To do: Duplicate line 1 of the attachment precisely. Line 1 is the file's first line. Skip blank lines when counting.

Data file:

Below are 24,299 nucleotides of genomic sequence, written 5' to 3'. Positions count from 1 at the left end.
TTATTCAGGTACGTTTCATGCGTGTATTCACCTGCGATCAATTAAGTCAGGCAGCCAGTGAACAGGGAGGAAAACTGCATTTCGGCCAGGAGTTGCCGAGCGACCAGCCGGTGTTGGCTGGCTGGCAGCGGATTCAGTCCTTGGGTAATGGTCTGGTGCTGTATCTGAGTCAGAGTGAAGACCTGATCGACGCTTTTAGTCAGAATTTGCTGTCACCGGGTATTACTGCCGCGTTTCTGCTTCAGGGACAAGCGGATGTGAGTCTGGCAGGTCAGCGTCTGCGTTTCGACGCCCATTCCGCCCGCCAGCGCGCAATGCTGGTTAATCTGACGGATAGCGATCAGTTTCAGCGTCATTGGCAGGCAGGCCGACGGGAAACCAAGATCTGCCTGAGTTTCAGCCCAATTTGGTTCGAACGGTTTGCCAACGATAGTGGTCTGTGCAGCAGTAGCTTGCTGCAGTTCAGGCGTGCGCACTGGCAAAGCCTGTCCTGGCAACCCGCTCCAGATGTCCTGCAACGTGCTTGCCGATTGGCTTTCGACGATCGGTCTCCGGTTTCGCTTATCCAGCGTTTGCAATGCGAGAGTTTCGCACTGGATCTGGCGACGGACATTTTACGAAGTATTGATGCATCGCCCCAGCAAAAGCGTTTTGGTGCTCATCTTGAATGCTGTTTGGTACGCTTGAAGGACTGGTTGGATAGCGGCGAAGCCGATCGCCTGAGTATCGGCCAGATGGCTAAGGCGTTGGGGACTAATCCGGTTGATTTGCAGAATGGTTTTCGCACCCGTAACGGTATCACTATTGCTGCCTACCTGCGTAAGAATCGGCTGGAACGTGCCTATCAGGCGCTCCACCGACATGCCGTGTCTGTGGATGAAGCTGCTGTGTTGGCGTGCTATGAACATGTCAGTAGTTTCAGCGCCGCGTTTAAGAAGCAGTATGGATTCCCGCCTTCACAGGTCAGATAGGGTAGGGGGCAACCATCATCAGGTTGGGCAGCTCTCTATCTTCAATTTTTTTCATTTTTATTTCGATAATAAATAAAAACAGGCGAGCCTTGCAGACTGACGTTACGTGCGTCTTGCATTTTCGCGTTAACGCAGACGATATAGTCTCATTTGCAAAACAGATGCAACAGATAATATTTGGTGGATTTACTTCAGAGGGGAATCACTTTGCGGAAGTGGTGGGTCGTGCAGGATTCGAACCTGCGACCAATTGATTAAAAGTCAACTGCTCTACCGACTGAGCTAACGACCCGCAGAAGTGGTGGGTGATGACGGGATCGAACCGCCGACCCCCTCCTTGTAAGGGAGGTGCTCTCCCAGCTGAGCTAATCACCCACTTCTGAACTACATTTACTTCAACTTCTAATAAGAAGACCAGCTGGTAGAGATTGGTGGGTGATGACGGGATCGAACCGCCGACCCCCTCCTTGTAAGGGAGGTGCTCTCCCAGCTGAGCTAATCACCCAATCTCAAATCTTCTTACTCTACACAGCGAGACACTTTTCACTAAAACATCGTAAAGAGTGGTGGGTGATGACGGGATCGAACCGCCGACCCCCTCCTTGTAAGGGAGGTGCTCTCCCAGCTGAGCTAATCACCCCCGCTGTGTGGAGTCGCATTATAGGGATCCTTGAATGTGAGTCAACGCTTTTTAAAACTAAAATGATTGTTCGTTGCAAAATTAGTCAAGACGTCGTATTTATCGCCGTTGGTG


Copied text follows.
Below are 24,299 nucleotides of genomic sequence, written 5' to 3'. Positions count from 1 at the left end.